Case Study 15

The Answer


  • Possible heat illness/exhaustion. Normal mental status suggests heat stroke is unlikely.
  • Possible flu-like illness.

The Plan

  • Rest in shade and repeat assessment, carefully exploring hydration history.
  • Have patient drink fluids and eat salty snacks; monitor urine output.
  • Make a decision on continuing hike or evacuation based on patient condition.

Anticipated Problems

  • Patient does not improve and we have to evacuate.


The vague complaint of “feeling lousy” could be any number of things, although the environment makes you think of heat and hydration problems. The head-to-toe didn’t reveal any obvious abnormalities. As you’ve been with this person for three days and you’ve all been diligent about hydration, you’re considering that they should not be under or over-hydrated. They look like they could be sick, but this came on suddenly and your group has been healthy on the hike. It’s low enough that altitude illness is not high on your list of possibilities, nor is a hangover. The patient is not diabetic and seems to have been eating well, so blood sugar abnormalities are not obvious.

You considered a worst case scenario of heat stroke, but note the normal mental status. Your plan is to explore the hydration history again. Assuming he is well-hydrated without confirming intake and output can lead to poor decisions and treatment plans. Three liters today might be too little today and furthermore, dehydration can be cumulative over several days. Since there are no obvious evacuation triggers, you decide to monitor the patient to see if he get better or worse.

The Tale Continues

Vital Signs           

TIME      1300                          1330                          1400                        1500

LOR       A+Ox4                       A+Ox4                       A+Ox4                     A+Ox4

HR         100, strong, regular   100, strong, regular   84, strong, regular   76, strong

RR         18, easy, regular       16, easy, regular        14, easy, regular      14, easy

SCTM     pale, warm, moist     pale, warm, moist      pale, warm, dry        pale, warm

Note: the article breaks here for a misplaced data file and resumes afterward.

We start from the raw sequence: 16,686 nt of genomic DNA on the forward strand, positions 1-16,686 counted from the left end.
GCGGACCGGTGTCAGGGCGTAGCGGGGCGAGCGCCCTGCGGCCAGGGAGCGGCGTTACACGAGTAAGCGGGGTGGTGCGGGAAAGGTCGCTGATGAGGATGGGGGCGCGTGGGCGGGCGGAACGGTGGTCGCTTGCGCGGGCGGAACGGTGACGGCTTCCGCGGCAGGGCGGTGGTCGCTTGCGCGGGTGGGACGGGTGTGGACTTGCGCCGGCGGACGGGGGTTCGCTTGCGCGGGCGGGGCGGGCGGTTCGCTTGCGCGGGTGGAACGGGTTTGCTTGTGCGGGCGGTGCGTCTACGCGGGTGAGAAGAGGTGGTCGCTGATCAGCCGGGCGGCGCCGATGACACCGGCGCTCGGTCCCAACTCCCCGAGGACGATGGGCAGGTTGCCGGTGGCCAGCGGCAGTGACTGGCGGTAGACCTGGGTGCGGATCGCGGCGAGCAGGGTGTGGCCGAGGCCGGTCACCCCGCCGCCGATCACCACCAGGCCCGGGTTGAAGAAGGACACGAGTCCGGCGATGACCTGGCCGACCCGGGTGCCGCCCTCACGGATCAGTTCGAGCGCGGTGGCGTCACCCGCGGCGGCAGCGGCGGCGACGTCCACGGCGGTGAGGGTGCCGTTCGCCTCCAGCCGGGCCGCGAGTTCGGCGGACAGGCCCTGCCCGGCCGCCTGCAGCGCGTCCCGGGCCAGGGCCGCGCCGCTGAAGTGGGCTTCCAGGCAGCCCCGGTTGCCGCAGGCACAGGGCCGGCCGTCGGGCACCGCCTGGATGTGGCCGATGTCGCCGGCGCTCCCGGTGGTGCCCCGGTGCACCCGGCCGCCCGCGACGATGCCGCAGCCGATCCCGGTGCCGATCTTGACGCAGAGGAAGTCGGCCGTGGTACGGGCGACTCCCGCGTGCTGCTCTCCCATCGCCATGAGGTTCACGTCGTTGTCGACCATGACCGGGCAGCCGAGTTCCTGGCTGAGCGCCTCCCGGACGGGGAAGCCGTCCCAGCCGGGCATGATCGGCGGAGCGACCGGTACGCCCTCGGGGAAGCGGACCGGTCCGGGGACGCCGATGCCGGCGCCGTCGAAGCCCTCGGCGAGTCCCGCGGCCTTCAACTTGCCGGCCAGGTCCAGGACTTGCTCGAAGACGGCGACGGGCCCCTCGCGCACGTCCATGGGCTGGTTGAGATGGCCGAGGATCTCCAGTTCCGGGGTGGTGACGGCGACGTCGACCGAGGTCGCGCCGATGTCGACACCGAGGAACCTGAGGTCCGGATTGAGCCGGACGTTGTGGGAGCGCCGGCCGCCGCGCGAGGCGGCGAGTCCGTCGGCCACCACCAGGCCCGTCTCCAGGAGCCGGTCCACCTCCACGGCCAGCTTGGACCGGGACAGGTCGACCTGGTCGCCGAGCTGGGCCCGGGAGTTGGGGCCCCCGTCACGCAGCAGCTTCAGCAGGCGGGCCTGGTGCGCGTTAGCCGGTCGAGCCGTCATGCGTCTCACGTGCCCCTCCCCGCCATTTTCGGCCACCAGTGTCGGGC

BP         strong radial pulse     strong radial pulse     strong radial pulse   strong radial

Pupils    PERRL                      PERRL                      PERRL                     PERRL

T°           not taken                   not taken                   not taken                   not taken


Symptoms: As the afternoon progressed the patient felt better, although still tired and low on energy. Denies headache. Mental status remains normal.

Allergies: Patient continued to deny allergy.

Medications: Patient re-stated only occasional ibuprofen use and none today.

Pertinent Hx: Patient denies any ongoing medical conditions.

Last in/out: Patient has been drinking 5-6 liters of fluid daily for the past three days, eating regular meals and snacks.  He states his urine volume and color has been normal. 

Events: Patient denies recent illness and says he has been feeling fine.


  • Possible heat exhaustion. Normal mental status suggests heat stroke is unlikely.
  • Possible flu-like illness.


  • Rest in shade and stop here for the night.
  • Have patient drink fluids and eat salty snacks; monitor urine output.
  • Make a decision in the morning on continuing hike or evacuating based on patient condition.

Anticipated problems

  • Patient does not improve.


Wilderness medicine is commonly low drama and routine problems: flu-like illness, mild/moderate stages of environmental problems, sore muscles, minor cuts and scrapes. Early intervention keeps these minor problems from becoming significant concerns. So much of sound wilderness medicine is also sound outdoor leadership.

When there is nothing obviously dire in the patient’s presentation, we consider the worst case, see if we can rule anything out, treat for multiple problems, and see if the patient gets better or worse. A worst case would be heat stroke, which is not apparent in this patient whose skin is not hot and who has normal mental status. The hydration history suggests that hyponatremia from drinking too much, or dehydration from drinking too little, are both unlikely. 

Trends in vital signs are vital to assess. The first set establishes a baseline. Changes, or stability, are both important pieces of information. In this case the vital sign trend tells us the patient is stable and even improving. A HR that stays elevated or trends faster, with pale moist skin and perhaps a weakening radial pulse or altered mental status tells us something is going on, perhaps some form of shock. A patient who continues to complain of being weak and feeling ill is obviously not improving.

Maybe this is just a mild flu-like illness, low blood sugar, or fatigue from the heat. We often treat for multiple problems at the same time, throwing a wide net over the problem. Heat stress and possible dehydration are managed by seeking shade, resting, and supporting hydration, which also treats a possible flu-like illness. If our net doesn’t help the patient get better, we evacuate.

End of the Tale

The patient felt much better within a few hours and wanted to get on down the trail, but the group decided to move only a short distance to a nicer campsite for the night. In the morning the patient, well-hydrated, rested and fed, was able to resume the hike.

Patience with our patients is a virtue in wilderness medicine. We want to fix problems quickly, yet we often get ill slowly, and better slowly. One of the traps of the short scenarios common in wilderness medicine courses is the illusion that people get better quickly. People may be physically in wilderness, but often act like they are in a city, with expectations for quick solutions to inconveniences, let alone real problems. This group acted as if they were in the wilderness. They changed their plans, stopped the hike, rested, and cared for their companion.